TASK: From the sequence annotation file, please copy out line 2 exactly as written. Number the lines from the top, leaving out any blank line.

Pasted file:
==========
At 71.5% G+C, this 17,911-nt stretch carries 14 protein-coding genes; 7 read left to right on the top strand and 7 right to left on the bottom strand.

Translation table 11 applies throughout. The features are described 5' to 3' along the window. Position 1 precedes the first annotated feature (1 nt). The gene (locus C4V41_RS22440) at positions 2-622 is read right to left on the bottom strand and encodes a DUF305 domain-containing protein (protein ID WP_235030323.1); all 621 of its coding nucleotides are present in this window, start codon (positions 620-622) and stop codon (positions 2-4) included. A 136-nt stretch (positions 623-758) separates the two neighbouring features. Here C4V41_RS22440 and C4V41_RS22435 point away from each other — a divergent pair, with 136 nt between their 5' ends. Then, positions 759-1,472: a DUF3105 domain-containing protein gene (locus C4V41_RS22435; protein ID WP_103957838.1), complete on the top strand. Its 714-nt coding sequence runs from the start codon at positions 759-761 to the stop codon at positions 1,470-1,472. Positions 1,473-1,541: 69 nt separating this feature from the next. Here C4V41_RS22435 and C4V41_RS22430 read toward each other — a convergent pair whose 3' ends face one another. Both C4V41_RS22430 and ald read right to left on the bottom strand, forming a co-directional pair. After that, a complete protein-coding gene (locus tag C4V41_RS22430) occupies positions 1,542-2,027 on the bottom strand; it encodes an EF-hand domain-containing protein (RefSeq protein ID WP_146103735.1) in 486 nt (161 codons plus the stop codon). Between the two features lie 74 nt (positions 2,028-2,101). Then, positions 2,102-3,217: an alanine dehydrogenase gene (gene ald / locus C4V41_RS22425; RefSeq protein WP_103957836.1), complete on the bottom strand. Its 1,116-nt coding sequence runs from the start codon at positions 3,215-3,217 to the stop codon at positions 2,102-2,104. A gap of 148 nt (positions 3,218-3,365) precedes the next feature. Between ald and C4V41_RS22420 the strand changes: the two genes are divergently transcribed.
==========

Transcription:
Translation table 11 applies throughout. The features are described 5' to 3' along the window. Position 1 precedes the first annotated feature (1 nt). The gene (locus C4V41_RS22440) at positions 2-622 is read right to left on the bottom strand and encodes a DUF305 domain-containing protein (protein ID WP_235030323.1); all 621 of its coding nucleotides are present in this window, start codon (positions 620-622) and stop codon (positions 2-4) included. A 136-nt stretch (positions 623-758) separates the two neighbouring features. Here C4V41_RS22440 and C4V41_RS22435 point away from each other — a divergent pair, with 136 nt between their 5' ends. Then, positions 759-1,472: a DUF3105 domain-containing protein gene (locus C4V41_RS22435; protein ID WP_103957838.1), complete on the top strand. Its 714-nt coding sequence runs from the start codon at positions 759-761 to the stop codon at positions 1,470-1,472. Positions 1,473-1,541: 69 nt separating this feature from the next. Here C4V41_RS22435 and C4V41_RS22430 read toward each other — a convergent pair whose 3' ends face one another. Both C4V41_RS22430 and ald read right to left on the bottom strand, forming a co-directional pair. After that, a complete protein-coding gene (locus tag C4V41_RS22430) occupies positions 1,542-2,027 on the bottom strand; it encodes an EF-hand domain-containing protein (RefSeq protein ID WP_146103735.1) in 486 nt (161 codons plus the stop codon). Between the two features lie 74 nt (positions 2,028-2,101). Then, positions 2,102-3,217: an alanine dehydrogenase gene (gene ald / locus C4V41_RS22425; RefSeq protein WP_103957836.1), complete on the bottom strand. Its 1,116-nt coding sequence runs from the start codon at positions 3,215-3,217 to the stop codon at positions 2,102-2,104. A gap of 148 nt (positions 3,218-3,365) precedes the next feature. Between ald and C4V41_RS22420 the strand changes: the two genes are divergently transcribed.